Isle Of Wight Festival 2015 – Live Review
aaamusic | On 18, Jun 2015
Saturday13th-Sunday14th June, Isle Of Wight
This weekend saw Seaclose Park once again open its arms to thousands of festival-goers. Being celebrated across the colourfully-decorated fields was the 45th anniversary of Hendrix blessing the main stage.
The Isle of Wight Festival was the perfect balance between oversized and cramped, with a very eclectic mix of music-lover (the great result of hosting such a variety of acts). There were quirky touches that made the festival a little different: early morning yoga, outdoor wooden saunas and a bar in a tree, to name but a few.
The festival was spread over a fairly small area, with only a bunch of stages. My time was largely split between Jack Daniels’ ‘Jack Rocks’ tent and the main stage. ‘Jack Rocks’ oozed the character of everything quintessentially Jack Daniels. Both visually and atmospherically dark and mysterious, the laid back atmosphere suited the styles of music being blared out, to a tee. The cozy marquee, with Jack Daniels’ bottle-shaped lights and beaten chesterfields, housed a ridiculously high level of talent, from new rock acts.
The first act I saw in ‘Jack Rocks’, Slydigs, set the tone for what was to come: pure, unadulterated rock, no sugar-coated pop-rock in sight (or within hearing, at least). The band owned their short, allocated slot, with charismatic riffs and dramatic drums. Though I saw many-a-great performance in this tent over the weekend, there were three acts that really stood out: Storms, Findlay and (unsurprisingly) Dave McCabe & The Ramifications. Storms completely owned the stage, with their slightly psychedelic vibe, moaning guitar and throaty vocals. This band was definitely reminiscent of the great bands of the 90s; Nirvana were at the forefront of my mind whilst they dramatically rocked out.
Hype is starting to build around Findlay, with a couple of recent gigs of hers being the support for Brandon Flowers. There is something The Gossip-esque about Findlay’s vocals; a lot of power coming out of one girl! Saturday night saw Dave McCabe & The Ramifications headline the tent, or Dave & The Death Eaters, if you will. The band entered the stage wearing geometric masks and long black capes. There’s something very futuristic about the band’s music, with sound effects that did lead me to question where Ross Gellar’s keyboard was. There was still a very strong musical atmosphere, with meaty guitar sections, neat harmonies and earworm choruses.
I popped across to the ‘Big Top’ tent in time to catch up-and-coming Sunset Sons deliver Medicine. A little culture-shock post the rocky-atmosphere within the ‘Jack Rocks’ (plastic) walls. Williams’s seductive Kings Of Leon-esque tone not-so-subtly screams ‘chart success’, as do their perfectly constructed, catchy melodies.
Saturday’s main stage had an impressive line-up. Highlights in the afternoon included sunning myself in welcome-sunshine, as Jessie Ware perfectly demonstrated her synthy, RnB style, (her vocals boldly strutting around the stage). Ware’s guitarist was brilliant and bought an extra-electricity to the set. Say You Love Me was flawless live: her instrumentals sweeping and swaying alongside her sultry tones.
Early evening, Pharrell took to the stage; it was pretty hard to miss his current affiliations with Adidas as his crew of female dancers pranced around to his hits, head to toe in sports-gear. Though enjoyable for the series of hits he pumped out, I’m unsure as to whether his performance would have been as strong without the enjoyable familiarity of these tracks.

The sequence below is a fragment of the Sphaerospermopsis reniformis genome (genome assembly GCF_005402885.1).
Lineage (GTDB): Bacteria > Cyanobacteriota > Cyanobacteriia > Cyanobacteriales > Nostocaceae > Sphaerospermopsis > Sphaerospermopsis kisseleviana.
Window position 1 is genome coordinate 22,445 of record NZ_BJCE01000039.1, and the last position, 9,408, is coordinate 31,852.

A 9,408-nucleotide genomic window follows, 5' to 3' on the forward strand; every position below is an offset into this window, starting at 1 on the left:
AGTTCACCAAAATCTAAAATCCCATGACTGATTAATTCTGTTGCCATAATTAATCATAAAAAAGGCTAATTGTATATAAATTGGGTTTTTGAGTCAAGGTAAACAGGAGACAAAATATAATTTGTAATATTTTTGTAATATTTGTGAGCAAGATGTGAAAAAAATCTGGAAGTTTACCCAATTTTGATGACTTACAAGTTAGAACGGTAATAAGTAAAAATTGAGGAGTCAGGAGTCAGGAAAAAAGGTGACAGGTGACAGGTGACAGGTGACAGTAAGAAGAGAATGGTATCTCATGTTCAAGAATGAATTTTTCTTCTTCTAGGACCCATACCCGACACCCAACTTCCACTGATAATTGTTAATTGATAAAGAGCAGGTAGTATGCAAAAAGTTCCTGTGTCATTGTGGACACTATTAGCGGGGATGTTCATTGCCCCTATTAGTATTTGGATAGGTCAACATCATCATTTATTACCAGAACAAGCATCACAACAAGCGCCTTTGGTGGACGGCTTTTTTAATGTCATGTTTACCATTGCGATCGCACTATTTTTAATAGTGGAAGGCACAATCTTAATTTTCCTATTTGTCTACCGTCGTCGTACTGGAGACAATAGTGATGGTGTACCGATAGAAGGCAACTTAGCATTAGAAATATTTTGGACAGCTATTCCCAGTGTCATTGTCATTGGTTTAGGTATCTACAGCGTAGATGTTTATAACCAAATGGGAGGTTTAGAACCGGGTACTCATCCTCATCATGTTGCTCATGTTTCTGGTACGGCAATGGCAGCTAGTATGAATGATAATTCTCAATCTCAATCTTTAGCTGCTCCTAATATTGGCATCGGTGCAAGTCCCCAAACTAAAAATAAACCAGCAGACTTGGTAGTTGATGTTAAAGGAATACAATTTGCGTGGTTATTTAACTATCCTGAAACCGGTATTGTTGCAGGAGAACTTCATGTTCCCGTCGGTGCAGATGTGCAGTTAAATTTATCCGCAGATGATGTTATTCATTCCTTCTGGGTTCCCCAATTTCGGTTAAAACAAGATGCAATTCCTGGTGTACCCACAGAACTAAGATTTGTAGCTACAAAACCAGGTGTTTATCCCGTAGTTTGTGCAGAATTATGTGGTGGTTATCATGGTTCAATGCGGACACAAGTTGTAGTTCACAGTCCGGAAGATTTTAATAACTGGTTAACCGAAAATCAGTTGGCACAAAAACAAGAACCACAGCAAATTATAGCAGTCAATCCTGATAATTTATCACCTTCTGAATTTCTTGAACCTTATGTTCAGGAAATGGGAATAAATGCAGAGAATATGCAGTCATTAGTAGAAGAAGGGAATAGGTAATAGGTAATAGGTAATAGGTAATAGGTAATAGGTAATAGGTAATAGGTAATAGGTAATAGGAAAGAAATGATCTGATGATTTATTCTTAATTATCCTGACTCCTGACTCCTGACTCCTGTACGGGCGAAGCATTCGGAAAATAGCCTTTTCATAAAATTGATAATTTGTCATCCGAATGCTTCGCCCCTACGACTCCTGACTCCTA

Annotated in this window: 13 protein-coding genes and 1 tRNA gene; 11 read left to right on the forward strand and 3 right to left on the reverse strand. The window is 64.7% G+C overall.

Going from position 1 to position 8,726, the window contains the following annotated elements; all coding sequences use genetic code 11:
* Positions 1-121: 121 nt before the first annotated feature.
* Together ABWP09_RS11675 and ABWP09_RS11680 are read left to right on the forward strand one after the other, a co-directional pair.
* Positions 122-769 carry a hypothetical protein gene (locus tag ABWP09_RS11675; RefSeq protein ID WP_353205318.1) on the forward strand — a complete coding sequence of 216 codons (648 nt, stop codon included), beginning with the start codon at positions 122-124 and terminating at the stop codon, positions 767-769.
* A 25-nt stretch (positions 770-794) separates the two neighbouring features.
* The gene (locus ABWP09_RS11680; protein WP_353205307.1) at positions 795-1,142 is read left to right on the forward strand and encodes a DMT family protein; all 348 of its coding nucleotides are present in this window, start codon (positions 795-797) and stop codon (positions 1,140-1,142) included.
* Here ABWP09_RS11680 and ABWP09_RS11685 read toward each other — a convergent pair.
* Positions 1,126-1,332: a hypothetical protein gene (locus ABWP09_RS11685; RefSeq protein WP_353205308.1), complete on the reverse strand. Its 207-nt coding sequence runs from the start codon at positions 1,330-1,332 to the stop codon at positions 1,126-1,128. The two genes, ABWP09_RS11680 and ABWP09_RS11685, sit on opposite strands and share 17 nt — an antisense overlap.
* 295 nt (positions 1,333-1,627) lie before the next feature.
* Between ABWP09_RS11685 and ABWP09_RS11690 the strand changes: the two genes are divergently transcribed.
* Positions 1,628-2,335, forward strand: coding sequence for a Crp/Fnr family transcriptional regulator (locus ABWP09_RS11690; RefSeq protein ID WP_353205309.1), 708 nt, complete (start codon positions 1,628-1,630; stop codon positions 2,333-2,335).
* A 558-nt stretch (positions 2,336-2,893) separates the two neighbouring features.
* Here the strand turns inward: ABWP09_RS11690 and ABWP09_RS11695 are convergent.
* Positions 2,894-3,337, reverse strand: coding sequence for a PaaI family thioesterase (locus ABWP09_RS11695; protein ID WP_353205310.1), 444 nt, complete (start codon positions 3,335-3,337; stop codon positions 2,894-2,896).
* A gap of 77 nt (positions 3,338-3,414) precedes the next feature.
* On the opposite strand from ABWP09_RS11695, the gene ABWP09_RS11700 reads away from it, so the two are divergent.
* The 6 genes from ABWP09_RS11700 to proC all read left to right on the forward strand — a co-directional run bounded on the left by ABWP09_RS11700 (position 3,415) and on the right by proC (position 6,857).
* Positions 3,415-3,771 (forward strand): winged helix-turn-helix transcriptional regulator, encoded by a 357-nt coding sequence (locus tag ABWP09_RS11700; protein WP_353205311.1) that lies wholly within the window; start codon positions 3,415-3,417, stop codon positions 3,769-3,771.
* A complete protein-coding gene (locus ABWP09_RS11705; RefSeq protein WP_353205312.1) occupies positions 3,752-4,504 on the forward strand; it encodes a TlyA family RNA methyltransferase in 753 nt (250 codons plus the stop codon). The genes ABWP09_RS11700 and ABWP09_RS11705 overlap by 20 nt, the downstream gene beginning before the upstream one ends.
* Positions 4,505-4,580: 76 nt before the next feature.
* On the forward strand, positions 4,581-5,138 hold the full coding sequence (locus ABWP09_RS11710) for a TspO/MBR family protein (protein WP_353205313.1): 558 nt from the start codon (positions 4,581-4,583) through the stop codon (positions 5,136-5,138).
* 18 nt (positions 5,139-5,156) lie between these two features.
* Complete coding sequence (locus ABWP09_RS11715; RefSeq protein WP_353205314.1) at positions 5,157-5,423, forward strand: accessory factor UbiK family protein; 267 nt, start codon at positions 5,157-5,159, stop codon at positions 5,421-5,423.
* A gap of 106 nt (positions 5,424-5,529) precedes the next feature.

As for the guy and guitar combos on the mainstage: if you’d told me in a metaphorical musical boxing ring, Paolo Nutini would have come out strong against James Bay, I’d have been surprised. Undoubtedly, James Bay has a charm and he sure can play guitar. His hits played out to welcome ears and the background murmurs of the crowd added to the atmosphere during slower tracks, such as moody ‘Scars’. Paolo Nutini, however, performed with an unmissable, raw passion and vitality; his execution of political Iron Sky was one of my highlights of the weekend. The years he now has under his belt were obvious in his very confident performance.
Saturday night saw a particularly hyperactive and mischievous Damon Albarn and company grace the stage. They played all the classic Blur the crowd were eagerly anticipating and songs from their latest album, The Magic Whip. Blur’s performance couldn’t be dismissed as anything other than incredible: they have that very rare exuberance and electricity. The feedback from the crowd, lighting effects and volume pushed their performance to crazy heights. As they sang the iconic chorus to ‘Tender’, the crowd screamed back they were ‘Waiting For That Feeling’. No waiting needed: I’m pretty sure they were getting it.
Sunday saw First Aid Kit take to the stage. The Swedish sisters’ music is organic and authentic, with folk-inspired melodies and sweet harmonies. Listening to their vocals during parts of their performance, it’s amazing how far they are from the Southern roots their sound evokes. Their set was charismatic and their incredible musical synch could surely be mainly attributable to their being related.
Defying fears caused by earlier cancellations of shows recently, Fleetwood Mac hit the stage with a mesmerising bang Sunday night. With Christine McVie on board, the band churned out hit after hit, starting with iconic ‘The Chain’. Their set was surreal to behold: every bit as impressive and dream-like as I had envisaged. Buckingham played at one with his guitar: some of the most impressive live guitar I’ve ever seen, as Stevie Nicks floated around the stage head-to-toe in flowing black. I can’t imagine a better way for the festival to have wrapped up.
I’m off to wallow in Fleetwood Mac and Blur… and then find out a little more about all the new gems I unearthed in the ‘Jack Rocks’ tent.